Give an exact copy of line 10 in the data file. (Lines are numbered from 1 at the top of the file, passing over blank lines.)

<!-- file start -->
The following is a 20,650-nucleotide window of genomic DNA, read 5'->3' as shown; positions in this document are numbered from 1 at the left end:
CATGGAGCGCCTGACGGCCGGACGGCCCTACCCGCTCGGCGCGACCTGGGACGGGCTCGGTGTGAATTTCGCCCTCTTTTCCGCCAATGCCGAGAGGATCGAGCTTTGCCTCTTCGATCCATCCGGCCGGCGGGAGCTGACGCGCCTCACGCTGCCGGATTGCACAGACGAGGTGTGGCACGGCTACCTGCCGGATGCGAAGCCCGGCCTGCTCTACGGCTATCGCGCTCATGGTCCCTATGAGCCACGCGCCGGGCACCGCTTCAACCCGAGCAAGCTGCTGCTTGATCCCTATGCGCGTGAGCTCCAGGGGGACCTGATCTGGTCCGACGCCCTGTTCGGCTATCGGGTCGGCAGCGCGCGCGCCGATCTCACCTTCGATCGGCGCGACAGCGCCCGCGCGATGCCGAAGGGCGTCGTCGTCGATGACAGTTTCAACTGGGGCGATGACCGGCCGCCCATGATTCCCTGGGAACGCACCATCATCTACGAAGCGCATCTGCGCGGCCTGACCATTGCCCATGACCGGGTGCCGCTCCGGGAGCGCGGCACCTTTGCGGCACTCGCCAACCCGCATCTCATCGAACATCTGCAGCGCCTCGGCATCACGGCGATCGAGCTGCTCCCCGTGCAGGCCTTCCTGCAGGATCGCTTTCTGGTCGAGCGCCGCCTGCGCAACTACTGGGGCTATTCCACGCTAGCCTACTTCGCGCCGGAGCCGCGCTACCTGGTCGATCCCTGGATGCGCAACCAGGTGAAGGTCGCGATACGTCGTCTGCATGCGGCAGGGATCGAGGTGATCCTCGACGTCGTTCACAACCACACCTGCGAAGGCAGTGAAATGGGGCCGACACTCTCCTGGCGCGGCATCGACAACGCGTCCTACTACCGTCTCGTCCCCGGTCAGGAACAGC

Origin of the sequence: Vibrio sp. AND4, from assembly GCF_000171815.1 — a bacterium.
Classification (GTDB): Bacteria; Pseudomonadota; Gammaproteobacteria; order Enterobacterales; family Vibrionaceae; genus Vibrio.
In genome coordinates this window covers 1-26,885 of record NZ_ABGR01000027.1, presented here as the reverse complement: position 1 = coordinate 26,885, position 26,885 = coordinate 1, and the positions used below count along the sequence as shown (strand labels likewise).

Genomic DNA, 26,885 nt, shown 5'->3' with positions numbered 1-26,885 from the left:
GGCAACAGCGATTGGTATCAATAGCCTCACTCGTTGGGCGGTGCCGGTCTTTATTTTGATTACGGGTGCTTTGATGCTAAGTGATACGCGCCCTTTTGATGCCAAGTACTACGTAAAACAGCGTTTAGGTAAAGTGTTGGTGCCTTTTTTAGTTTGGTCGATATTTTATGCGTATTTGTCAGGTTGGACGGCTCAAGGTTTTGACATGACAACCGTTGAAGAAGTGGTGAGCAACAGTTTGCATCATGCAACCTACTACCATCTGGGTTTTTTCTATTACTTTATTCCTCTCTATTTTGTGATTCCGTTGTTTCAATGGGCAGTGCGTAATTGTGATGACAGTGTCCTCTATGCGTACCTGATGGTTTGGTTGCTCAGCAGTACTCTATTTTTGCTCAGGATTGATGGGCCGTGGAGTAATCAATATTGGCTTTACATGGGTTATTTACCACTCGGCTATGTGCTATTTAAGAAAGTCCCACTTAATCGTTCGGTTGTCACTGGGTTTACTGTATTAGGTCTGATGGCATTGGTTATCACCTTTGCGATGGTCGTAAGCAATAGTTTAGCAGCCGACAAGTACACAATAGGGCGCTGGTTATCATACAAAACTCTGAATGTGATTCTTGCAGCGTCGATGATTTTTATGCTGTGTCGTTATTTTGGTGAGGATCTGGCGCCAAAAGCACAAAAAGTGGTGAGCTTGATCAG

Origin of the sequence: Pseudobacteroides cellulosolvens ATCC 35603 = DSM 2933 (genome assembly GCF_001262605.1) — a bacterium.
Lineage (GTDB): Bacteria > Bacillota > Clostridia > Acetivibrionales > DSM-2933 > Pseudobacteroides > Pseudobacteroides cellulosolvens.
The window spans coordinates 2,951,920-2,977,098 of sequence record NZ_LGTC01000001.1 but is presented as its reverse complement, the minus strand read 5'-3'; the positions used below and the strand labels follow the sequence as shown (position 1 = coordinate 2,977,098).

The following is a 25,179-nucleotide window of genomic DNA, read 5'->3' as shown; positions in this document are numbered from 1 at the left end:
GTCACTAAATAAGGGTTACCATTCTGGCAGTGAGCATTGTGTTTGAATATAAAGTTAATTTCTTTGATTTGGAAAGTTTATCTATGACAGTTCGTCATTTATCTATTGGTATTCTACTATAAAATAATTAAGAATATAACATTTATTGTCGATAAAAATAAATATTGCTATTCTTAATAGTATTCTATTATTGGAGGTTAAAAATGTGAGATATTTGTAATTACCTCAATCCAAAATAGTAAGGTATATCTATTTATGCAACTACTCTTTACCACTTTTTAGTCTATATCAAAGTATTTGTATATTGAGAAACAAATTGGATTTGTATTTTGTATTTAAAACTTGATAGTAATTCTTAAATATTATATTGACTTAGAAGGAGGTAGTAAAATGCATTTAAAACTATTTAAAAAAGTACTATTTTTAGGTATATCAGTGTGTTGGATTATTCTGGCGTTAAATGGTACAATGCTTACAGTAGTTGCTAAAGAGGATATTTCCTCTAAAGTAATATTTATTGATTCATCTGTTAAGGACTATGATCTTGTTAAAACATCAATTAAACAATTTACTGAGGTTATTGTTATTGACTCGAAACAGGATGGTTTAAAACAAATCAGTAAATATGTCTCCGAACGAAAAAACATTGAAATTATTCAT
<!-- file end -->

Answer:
The window spans coordinates 2,951,920-2,977,098 of sequence record NZ_LGTC01000001.1 but is presented as its reverse complement, the minus strand read 5'-3'; the positions used below and the strand labels follow the sequence as shown (position 1 = coordinate 2,977,098).